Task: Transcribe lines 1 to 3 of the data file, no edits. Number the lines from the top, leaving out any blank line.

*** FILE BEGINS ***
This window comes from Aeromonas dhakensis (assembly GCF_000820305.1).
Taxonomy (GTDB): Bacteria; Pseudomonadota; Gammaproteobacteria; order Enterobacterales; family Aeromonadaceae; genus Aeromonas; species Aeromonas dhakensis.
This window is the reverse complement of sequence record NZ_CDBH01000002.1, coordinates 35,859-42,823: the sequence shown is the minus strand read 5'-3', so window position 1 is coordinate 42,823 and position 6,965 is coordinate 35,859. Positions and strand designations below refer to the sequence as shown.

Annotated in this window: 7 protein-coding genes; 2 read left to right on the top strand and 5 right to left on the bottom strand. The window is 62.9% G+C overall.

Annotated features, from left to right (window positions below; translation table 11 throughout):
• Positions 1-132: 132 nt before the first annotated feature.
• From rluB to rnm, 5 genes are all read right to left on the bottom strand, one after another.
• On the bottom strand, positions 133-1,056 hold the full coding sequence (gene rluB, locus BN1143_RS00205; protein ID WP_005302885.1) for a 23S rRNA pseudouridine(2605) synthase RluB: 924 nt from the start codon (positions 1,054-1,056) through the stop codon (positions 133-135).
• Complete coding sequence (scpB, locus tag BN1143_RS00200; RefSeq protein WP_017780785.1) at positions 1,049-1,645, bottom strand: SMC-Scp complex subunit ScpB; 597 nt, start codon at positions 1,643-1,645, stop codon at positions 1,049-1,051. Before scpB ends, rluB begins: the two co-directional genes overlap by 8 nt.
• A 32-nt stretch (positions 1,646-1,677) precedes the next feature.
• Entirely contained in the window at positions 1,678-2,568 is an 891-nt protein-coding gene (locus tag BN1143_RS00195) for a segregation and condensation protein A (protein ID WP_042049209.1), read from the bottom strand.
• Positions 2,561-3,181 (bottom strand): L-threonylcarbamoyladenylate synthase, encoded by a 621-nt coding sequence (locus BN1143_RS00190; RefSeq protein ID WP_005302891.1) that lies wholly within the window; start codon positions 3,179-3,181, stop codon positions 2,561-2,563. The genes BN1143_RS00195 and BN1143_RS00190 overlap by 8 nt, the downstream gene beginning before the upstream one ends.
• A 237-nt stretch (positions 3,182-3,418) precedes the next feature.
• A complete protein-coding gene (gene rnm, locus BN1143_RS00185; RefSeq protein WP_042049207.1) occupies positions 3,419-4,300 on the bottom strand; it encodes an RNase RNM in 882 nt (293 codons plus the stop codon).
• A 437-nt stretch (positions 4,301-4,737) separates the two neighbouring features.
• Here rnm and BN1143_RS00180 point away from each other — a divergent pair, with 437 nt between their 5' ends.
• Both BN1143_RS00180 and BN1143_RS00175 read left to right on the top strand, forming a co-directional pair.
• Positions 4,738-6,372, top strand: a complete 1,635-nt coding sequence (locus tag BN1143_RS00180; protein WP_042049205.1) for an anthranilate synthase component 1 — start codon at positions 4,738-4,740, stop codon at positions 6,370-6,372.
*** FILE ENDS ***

This window comes from Aeromonas dhakensis (assembly GCF_000820305.1).
Taxonomy (GTDB): Bacteria; Pseudomonadota; Gammaproteobacteria; order Enterobacterales; family Aeromonadaceae; genus Aeromonas; species Aeromonas dhakensis.
This window is the reverse complement of sequence record NZ_CDBH01000002.1, coordinates 35,859-42,823: the sequence shown is the minus strand read 5'-3', so window position 1 is coordinate 42,823 and position 6,965 is coordinate 35,859. Positions and strand designations below refer to the sequence as shown.